Sept. 25, 2012
/PRNewswire/ -- At a ceremony officiated by
University of North Texas (UNT)
(NYSE: WAT) welcomed
UNT's Metabolomics and Metabolic Signaling Pathway Research Laboratory
Waters Centers of Innovation Program
. The laboratory directed by Professor
is known worldwide for research in the field of metabolomics, the study of all cellular metabolites produced by living organisms. His laboratory is part of UNT's
Plant Signaling Cluster
, a team of researchers who collaborate to improve the understanding of cellular communication in plants to find solutions related to energy, agriculture, nutrition and medicine.
In addressing an audience of students, faculty and staff, UNT Provost Warren Burggren, a Ph.D. biologist, said, "I'm really proud to be representing UNT here to celebrate the opening of this exciting
of Innovation. This is a university-corporate partnership at its very best. To use a biology metaphor, we look forward to a long, close symbiotic relationship between UNT and Waters; it's a natural fit, a really natural fit, and we'll each benefit tremendously."
Addressing the audience,
, Centers of Innovation Program General Manager, said, "Waters wants to put technology in the hands of individuals who are going to be really successful with it. Our hope for you is that your discoveries may help improve your lives and the lives of the next generation that comes along. For Waters to be successful, we have to partner with individuals who can take our technology and make the best out of it."
said, "Two years ago, when I first arrived on campus, the idea of a state-of-the art metabolomics laboratory at UNT was a dream. With the hard work, enthusiasm, and belief by a lot of people we have seen that dream come true. And it is investments in the development of new instrumentation by companies like Waters that drives science to the cutting edge. Our new Metabolomics and Metabolic Signaling Pathway Research Laboratory will put UNT on the map in metabolomics research and create a facility for everyone to be proud of."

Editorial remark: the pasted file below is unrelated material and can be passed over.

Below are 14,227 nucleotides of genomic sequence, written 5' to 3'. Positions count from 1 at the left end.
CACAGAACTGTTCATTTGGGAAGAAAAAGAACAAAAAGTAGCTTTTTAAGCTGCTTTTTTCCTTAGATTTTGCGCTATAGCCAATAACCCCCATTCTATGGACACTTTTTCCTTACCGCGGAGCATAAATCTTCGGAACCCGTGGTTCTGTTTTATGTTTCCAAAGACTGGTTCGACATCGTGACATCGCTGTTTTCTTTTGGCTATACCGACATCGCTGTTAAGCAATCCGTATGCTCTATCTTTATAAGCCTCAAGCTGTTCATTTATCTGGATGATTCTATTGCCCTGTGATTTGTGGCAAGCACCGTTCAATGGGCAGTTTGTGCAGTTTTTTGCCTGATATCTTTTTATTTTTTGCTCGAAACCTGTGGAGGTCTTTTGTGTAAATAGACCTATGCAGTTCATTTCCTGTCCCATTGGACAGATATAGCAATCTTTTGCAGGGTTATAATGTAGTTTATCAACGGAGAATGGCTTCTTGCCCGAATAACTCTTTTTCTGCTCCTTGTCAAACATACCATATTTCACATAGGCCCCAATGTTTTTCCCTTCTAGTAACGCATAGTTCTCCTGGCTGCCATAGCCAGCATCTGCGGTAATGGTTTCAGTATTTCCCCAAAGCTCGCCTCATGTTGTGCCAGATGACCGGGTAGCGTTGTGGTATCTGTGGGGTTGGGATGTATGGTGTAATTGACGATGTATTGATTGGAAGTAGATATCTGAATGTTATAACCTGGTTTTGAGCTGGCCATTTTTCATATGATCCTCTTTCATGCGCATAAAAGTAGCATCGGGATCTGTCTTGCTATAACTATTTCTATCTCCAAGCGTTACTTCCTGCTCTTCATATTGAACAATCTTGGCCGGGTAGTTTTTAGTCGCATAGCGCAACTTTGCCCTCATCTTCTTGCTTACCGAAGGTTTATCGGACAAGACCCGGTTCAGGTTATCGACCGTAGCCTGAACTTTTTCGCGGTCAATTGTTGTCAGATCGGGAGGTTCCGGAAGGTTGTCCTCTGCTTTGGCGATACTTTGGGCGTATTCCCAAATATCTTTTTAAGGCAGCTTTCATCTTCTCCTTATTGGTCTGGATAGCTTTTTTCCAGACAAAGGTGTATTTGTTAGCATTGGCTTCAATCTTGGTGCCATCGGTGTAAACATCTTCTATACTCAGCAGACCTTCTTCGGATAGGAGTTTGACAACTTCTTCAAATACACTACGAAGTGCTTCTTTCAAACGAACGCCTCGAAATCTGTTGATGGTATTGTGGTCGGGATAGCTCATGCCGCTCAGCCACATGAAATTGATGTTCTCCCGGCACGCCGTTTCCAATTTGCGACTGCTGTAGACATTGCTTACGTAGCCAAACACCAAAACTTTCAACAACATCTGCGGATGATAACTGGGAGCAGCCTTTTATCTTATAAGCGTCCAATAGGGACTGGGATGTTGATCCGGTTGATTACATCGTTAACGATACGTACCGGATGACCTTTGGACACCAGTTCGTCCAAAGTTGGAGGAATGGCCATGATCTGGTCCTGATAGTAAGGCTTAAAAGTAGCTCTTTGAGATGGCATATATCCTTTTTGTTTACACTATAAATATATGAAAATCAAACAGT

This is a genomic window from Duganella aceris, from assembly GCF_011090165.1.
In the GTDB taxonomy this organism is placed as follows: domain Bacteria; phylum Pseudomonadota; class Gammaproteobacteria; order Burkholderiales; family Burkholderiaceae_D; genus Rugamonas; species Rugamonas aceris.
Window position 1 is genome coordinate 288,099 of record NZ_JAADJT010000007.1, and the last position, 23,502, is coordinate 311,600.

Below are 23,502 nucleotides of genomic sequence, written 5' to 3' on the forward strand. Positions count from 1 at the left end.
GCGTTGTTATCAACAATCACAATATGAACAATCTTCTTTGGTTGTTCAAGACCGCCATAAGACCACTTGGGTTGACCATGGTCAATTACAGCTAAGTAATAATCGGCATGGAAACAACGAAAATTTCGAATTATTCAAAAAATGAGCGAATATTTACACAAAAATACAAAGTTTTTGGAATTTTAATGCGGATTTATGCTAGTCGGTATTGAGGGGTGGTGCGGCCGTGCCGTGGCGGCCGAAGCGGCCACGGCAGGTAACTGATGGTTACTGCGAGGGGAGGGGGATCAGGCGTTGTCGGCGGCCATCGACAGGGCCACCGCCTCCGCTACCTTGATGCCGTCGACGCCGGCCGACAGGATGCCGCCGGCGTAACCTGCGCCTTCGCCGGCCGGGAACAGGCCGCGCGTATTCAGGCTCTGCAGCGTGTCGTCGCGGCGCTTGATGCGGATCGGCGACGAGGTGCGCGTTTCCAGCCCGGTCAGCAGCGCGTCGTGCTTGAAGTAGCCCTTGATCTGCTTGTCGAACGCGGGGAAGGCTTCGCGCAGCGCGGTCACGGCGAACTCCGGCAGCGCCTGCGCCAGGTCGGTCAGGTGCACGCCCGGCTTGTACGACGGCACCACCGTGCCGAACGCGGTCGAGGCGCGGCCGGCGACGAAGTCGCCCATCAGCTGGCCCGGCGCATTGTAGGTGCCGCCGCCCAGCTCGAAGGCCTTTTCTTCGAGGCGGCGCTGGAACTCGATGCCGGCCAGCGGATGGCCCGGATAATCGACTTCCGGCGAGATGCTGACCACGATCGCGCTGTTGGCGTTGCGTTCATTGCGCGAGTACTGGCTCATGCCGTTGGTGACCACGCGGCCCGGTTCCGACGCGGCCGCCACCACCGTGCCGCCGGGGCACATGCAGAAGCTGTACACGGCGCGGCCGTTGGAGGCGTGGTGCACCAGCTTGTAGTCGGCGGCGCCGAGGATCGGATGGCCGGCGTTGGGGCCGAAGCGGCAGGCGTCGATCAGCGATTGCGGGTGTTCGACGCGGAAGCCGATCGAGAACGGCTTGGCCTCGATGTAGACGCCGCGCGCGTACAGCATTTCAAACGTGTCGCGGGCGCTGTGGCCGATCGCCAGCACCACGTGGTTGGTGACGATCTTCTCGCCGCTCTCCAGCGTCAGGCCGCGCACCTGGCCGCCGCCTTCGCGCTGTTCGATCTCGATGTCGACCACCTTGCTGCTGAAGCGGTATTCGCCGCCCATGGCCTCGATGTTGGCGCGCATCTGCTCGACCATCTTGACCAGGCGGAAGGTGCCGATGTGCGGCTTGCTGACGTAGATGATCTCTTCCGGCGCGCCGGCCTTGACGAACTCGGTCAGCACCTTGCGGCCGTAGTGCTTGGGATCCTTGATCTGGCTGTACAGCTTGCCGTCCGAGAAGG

Central to Prof. Shulaev's work is mass spectrometry and liquid chromatography. "Advanced liquid chromatography combined with mass spectrometry is, in many ways, what makes metabolomics possible," Shulaev noted. Shulaev refers to the laboratory's Waters
system as "the workhorse of our high-throughput metabolite profiling." Also, like many leading laboratories around the world, Prof. Shulaev's laboratory has recently taken delivery of a
Waters® ACQUITY UltraPerformance Convergence Chromatography™ (UPC2™) system
, which will be used primarily for lipidomics research. "Lipidomics is a large focus of the lab now – studying the structural lipids, as well as signaling lipids involved in a variety of signaling networks in plants and animals," he explained.
Convergence chromatography is a new category of separation science which promises to rival liquid chromatography (LC) and gas chromatography (GC) in importance for the analytical laboratory.